As its title implies, Rebecca Gilman’s new play, Soups, Stews, and Casseroles: 1976, is set during the American bicentennial—but its roots are very much in the present day, notably the 2011 protests in Madison, Wisconsin, after Governor Scott Walker proposed eliminating collective bargaining for public sector unions in order to alleviate the state’s budget crisis.
Gilman has never belonged to a union herself—as a playwright, she’s considered an independent contractor. But growing up in Birmingham, Alabama—at the time home to a Purina plant and a company that made fire extinguishers—she saw how a town could depend on a plant and how unions could prevent communities from coming apart. She also saw how, at least in the 70s, the union workers in those plants were still part of the middle class, a group that is now rapidly being squeezed out of existence.
“The divide is bad for everyone,” she says. “Economic disparity is stressful. People are not feeling safe. The rich feel threatened, and the poor feel their entire existence threatened.”
Soups, Stews, and Casseroles: 1976 has a second inspiration: a cookbook Gilman found at a garage sale with the same title. It had been compiled by the women of a small Wisconsin town to support the county senior center. Flipping through it, Gilman starting thinking, “You don’t realize how, in a small community, everyone is a community organizer.”
The play explores the various communities and loyalties in Reynolds, Wisconsin, after the local owners of the town’s cheese plant sell out to a Chicago-based conglomerate. Almost by accident, one of the townies, Kat Durst, befriends Elaine Marcus, the wife of the new plant manager; this friendship leads to a promotion for Kat’s husband, Kim, who has worked at the plant for 17 years with very little personal satisfaction, but also alienates the Dursts from their old friends and neighbors.
Like much of Gilman’s work, including Spinning into Butter, which examined campus racism, and, most recently, 2014’s Luna Gale, which considered the fate of the baby daughter of two meth heads, Soups, Stews, and Casseroles: 1976 is very much an “issue play.” How much do we owe our community, Gilman asks, especially if the efforts we’re required to make for the greater good contradict our own personal interests?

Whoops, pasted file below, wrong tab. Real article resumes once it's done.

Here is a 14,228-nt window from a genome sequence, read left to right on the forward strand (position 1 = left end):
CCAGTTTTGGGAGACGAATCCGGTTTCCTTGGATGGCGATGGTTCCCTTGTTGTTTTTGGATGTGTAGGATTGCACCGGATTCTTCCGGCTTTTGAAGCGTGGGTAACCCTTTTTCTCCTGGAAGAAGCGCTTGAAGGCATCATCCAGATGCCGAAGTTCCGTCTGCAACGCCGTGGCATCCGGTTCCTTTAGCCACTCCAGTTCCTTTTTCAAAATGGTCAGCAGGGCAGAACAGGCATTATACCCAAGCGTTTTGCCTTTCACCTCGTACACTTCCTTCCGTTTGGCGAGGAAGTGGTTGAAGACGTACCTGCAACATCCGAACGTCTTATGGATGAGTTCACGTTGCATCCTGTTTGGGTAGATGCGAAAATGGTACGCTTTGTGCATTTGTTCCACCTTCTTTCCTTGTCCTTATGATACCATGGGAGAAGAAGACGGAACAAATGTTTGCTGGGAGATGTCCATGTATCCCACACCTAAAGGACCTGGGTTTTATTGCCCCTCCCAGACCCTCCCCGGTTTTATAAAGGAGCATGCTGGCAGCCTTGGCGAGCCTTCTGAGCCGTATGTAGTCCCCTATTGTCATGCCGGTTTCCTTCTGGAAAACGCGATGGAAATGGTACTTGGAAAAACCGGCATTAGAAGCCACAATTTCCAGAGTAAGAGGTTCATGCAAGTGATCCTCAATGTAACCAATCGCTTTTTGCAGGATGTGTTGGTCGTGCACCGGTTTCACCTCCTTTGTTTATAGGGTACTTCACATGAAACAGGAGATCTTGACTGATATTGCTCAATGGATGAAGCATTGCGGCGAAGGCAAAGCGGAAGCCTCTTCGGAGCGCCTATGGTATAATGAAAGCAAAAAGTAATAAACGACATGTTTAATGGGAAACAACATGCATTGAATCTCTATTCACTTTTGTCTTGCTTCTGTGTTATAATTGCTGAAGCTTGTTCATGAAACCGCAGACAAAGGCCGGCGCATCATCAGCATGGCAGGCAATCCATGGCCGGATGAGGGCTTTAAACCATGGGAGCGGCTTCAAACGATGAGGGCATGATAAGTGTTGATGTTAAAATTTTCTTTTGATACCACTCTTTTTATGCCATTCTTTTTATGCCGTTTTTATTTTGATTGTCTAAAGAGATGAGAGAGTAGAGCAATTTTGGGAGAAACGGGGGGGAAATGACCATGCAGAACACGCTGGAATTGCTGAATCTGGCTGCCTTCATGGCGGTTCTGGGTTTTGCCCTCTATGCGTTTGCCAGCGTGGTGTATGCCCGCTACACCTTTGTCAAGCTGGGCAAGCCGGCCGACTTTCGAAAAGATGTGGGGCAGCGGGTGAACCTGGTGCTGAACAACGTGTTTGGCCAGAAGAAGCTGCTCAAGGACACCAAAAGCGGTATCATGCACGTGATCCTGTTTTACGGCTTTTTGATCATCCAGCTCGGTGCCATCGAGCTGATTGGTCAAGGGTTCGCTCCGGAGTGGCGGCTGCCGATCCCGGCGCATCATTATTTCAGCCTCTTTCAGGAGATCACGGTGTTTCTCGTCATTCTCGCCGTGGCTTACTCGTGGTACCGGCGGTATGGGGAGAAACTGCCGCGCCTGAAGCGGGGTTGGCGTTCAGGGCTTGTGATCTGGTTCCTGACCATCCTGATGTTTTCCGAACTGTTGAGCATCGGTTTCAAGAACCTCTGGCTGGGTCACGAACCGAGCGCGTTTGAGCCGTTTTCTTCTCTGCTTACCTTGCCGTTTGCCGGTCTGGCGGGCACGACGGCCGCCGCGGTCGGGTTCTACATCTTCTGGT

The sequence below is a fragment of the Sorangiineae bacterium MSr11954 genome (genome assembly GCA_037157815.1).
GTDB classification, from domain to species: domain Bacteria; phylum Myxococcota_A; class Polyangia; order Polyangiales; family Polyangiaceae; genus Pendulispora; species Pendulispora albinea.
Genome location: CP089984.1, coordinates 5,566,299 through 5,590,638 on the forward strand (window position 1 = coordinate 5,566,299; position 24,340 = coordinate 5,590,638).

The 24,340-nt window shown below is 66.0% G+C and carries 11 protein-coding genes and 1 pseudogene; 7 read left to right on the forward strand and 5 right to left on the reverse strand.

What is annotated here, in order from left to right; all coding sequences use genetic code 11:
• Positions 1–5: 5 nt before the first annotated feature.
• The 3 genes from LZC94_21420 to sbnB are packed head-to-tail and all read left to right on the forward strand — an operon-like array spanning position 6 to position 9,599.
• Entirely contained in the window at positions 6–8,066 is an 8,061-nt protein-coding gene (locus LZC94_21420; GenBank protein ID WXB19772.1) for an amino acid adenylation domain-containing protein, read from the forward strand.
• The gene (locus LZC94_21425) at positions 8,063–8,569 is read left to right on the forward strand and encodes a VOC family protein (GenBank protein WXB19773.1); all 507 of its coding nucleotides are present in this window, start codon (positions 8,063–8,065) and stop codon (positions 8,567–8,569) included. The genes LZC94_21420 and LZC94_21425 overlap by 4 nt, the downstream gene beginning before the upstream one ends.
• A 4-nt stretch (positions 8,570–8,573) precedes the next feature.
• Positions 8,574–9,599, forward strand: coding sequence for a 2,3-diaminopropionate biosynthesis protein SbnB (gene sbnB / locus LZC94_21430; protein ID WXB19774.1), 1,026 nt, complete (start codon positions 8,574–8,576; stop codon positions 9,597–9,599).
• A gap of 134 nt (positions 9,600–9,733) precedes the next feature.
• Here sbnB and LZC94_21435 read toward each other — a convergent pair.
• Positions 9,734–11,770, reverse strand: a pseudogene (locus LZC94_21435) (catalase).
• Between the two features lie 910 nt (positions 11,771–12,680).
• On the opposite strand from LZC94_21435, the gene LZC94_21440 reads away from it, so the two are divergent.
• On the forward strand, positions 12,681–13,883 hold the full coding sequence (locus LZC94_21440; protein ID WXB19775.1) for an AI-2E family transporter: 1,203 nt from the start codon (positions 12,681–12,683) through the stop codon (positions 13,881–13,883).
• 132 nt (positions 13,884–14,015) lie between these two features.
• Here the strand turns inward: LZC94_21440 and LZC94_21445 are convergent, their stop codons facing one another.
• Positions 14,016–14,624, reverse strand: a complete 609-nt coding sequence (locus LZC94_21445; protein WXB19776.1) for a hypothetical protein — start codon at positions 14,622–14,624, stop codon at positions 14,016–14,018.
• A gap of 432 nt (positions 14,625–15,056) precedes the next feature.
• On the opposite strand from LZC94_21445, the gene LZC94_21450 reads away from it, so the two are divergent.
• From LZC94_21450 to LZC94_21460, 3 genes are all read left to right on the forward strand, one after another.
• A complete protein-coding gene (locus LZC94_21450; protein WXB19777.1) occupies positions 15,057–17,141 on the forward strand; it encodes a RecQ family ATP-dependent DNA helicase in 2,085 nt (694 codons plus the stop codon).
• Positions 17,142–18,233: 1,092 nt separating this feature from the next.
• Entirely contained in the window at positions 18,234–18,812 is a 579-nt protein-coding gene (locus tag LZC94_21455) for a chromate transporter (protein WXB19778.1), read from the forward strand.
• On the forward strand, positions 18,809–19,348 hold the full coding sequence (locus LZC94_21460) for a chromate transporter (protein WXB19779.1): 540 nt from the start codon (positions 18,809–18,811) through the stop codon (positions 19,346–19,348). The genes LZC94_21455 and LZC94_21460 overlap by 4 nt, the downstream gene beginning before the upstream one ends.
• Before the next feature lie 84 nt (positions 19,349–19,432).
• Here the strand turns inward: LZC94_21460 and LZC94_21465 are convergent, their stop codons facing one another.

The individual characters aren’t based on ideas, but on Gilman’s own family and family friends. “Everybody is someone I’ve known,” she says. “I wrote [the play] really efficiently. People kept coming into that kitchen and talking. When I needed a plot, I knew everyone so well, I could show the characters where I wanted them to go.”
Many Goodman audience members, however, may identify less with the Dursts than with Elaine Marcus, who, before the move to Wisconsin, lived in Highland Park, shopped at boutiques in the city, and attended the CSO (one of her neighbors, she boasts, was a cellist). In Reynolds, she scorns the strict social hierarchy that favors the old Swiss families, preaches the necessity of assertiveness (she’s studied I’m OK, You’re OK and When I Say No, I Feel Guilty), and suggests mixing up the heavy cream-based recipes in the Soups, Stews, and Casseroles charity cookbook with gazpacho.
Gilman feels the ideas in the play will transcend the backgrounds of the individuals sitting in the audience. “People feel strongly a sense of fear when a corporation moves in,” she says. “Something is lost when there’s a centralized economic power. I want people to ask themselves what we’ve gained and what we’ve lost since 1976 and to think about the ways in which people who don’t have power can find power. There’s an understanding that we’re all in it together.”
Soups, Stews, and Casseroles: 1976, through Sun 6/19, Wed-Thu 7:30 PM, Fri 8 PM, Sat 2 and 8 PM, Sun 2 PM, Goodman Theatre, 170 N. Dearborn, 312-443-3800, goodmantheatre.org, $10-$28.